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Shuckin’ Shack brings a taste of low country cookin’ to the Mountain Empire

Mystery Diner • Dec 9, 2016 at 3:17 PM

Let’s give a big, friendly “Howdy-Do” to the Shuckin’ Shack.

Mr. Mike Wiemers is at the helm of Johnson City’s newest restaurant, a popular seafood and oyster bar chain out of Wilmington, North Carolina. Emphasis is on “Surf”, as in oysters (raw, steamed, char-grilled or fried), seafood (broiled or fried), plus shrimp (broiled, fried or boiled). Then there’s eastern Carolina’s version of “Turf,” as in chicken (wings or tenders, broiled or fried.) There’s a convenient and capacious bar to belly up to that supplies fermented liquid accompaniment in both artisan and domestic varieties, or teas and soft drinks if your taste runs in that direction.

The dine-around bunch and I arrived just before five fifteen and were immediately joined by our server Jyssica who conducted us to our table. Shuckin’ Shack diners sit at tables that have a big hole in the middle. As Jyssica explained, the hole is for the bucket. The bucket is for the shucked-out oyster shells. Shuckin’ Shack recycles used oyster shells, which are cleaned, then returned to the sea, helping current oyster beds make new oysters.

Bucket in place, we all turned to our menus and the goodies depicted within.

I immediately spotted the Low Country Boil ($14.99) a steamed mix of peel and eat shrimp, spicy beef sausage, red potatoes and corn on the cob. My dining partner decided a combination basket of fried oysters and shrimp with potato wedges ($11.99) was her choice.

The Retiree had a hankering for fish & chips ($10.99), while the Dieter chose the shrimp version of the Shack’s seafood sliders ($10.99).

The Carnivore, already burdened with the aftereffects of a late lunch, spotted and tacos on a patron’s plate, ($10.99) and said “An oyster and a shrimp taco, please.” Last of all, I asked Jyssica to bring us a plate of crab balls ($6.99) as the table’s appetizer.

While we were ordering, the Shuckin’ Shack staff was handling the start of the dinner rush, the wait starting out at ten minutes, which is how long our supper took to reach the table.

The crab balls were good, but more breading than crab, and about an inch across.

My dining partner was very pleased with her fried oyster and shrimp basket, describing the oysters as “perfection,” being both sizable and well-formed and covered with just the right amount of breading. The fried shrimp, though good, took the silver medal, with the potato wedges taking the bronze.

The Retiree’s fish & chips had big filets of cod batter-dipped and fried until golden brown, paired with a big stack of fresh-cut French fries. With a little salt and cider vinegar for seasoning, the Retiree was in heaven.

Regarding her slider order, the Dieter observed that topping what amounted to two dinner rolls with three fried shrimp each was what she called an appetizer, not a main course, and at eleven bucks a throw, three sliders was the magic number, not two. She found the coleslaw to be good, the fries less so.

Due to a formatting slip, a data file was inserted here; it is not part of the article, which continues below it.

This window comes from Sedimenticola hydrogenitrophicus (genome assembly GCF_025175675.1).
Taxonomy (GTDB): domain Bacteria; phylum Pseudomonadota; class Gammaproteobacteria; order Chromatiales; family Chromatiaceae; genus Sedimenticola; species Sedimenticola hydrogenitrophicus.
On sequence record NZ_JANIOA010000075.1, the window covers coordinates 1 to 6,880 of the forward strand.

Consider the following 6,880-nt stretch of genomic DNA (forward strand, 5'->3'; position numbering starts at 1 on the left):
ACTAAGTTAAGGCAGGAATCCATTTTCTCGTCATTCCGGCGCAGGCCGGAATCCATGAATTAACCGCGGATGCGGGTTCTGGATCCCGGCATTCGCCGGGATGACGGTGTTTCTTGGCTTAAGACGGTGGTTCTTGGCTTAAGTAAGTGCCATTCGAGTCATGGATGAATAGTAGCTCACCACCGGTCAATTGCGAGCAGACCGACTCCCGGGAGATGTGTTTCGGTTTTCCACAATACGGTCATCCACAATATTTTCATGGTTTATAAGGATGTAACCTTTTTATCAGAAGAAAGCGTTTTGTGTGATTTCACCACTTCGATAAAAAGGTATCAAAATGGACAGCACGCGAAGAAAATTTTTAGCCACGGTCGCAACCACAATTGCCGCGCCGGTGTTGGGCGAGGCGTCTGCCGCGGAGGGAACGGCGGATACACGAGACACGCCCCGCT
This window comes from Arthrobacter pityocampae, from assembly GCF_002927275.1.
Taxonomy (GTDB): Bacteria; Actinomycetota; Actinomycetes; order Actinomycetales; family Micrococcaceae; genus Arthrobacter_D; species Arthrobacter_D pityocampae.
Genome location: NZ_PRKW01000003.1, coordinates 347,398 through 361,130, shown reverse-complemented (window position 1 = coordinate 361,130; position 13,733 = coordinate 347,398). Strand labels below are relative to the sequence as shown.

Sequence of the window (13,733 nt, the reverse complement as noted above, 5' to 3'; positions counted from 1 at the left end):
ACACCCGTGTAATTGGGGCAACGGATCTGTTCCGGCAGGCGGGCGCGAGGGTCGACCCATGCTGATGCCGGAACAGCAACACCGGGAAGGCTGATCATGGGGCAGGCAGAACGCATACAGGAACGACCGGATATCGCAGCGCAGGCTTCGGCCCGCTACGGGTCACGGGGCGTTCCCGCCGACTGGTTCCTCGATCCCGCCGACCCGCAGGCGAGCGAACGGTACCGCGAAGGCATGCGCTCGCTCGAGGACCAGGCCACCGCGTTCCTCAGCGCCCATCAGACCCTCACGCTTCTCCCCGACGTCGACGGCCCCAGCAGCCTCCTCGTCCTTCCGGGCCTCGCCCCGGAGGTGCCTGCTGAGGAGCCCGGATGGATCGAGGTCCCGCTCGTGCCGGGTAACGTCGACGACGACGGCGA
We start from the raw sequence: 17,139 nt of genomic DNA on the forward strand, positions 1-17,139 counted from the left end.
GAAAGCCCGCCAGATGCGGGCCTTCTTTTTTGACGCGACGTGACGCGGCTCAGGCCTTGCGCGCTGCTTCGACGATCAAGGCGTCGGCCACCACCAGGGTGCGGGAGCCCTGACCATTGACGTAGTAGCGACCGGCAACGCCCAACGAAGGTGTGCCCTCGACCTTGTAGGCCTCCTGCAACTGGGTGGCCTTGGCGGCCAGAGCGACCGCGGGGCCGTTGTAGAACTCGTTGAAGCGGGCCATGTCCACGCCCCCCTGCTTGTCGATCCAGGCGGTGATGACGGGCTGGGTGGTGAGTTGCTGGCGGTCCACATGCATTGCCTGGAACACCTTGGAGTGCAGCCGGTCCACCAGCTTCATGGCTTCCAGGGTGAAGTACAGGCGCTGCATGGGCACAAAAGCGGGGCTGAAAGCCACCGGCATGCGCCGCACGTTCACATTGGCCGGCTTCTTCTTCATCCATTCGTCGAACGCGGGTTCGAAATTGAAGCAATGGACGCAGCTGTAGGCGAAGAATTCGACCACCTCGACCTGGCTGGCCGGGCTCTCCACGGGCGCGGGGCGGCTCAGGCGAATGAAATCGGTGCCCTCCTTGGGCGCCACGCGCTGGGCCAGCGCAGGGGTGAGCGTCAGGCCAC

The Carnivore, good companion that he is, promptly shared half of both the fried oyster and the shrimp taco with the Dieter along with some kind words, and all was right with the world once again. The Carnivore found both tacos to be quite tasty, though being the flour variety, could have used a second tortilla wrapper for each; a single tortilla, once soggy, tears easily, dropping taco contents onto the table or worse, in your lap.

While all this was going on, I was being very quiet, just me and my Low Country Boil. I have enjoyed a version of the Boil from Maine (a rock-bound coastal clambake) to Louisiana (three pots worth poured out onto a newspaper-ed Church picnic table to feed the flock.) As uniquely American a meal as you are likely to find. For mine, take a half pound of good-sized shrimp, to which was added chunks of spicy beef sausage (kielbasa?) along with a double handful of small red potatoes and some corn on the cob. Cook the mix in boiling water laced with Old Bay seasoning, then simmer until needed. When served, break the corn into two cobbets for easier handling. Keep the can of Old Bay spice within reach. Make sure you have plenty of beer or tea or whatever you drink, and keep a stack of napkins nearby. You’ll need them. Shuckin’ Shack’s version was very good indeed. Plenty of good-sized peel and eat shrimp making a savory blend of flavors with the spicy beef sausage, the firm but tasty red potatoes and the warm sweetness of the fresh corn. The spicy bouquet of Old Bay adds just that special something that brings it all together.

Shuckin’ Shack does other platters (from $27.99) the size of which depends on how hungry you are. They also serve chicken wings ($5.99 for five, $13.99 for eight) with an array of seasonings and pepper sauces designed to test just how fireproof your tonsils really are. Salads (side order or house) are also available. And then there are the oysters, raw, steamed or char-grilled, the clams steamed and on the half shell, and (ah, bliss) snow crab legs. All of these items come with a daily market price, so be sure to check the big board when you place your order.

As we were leaving, Mike Wiemers was busy greeting and seating hungry patrons. If his friendly smile and hard work are any indication, Shuckin’ Shack will be a neighbor of ours (and yours) for a long time to come.

The Shuckin’ Shack

612 Lyle Street

Johnson City

926-1892

Sun-Thu 11 a.m.-10 p.m.

Fri-Sat 11 a.m. – Midnight

Available on Facebook

Credit cards accepted

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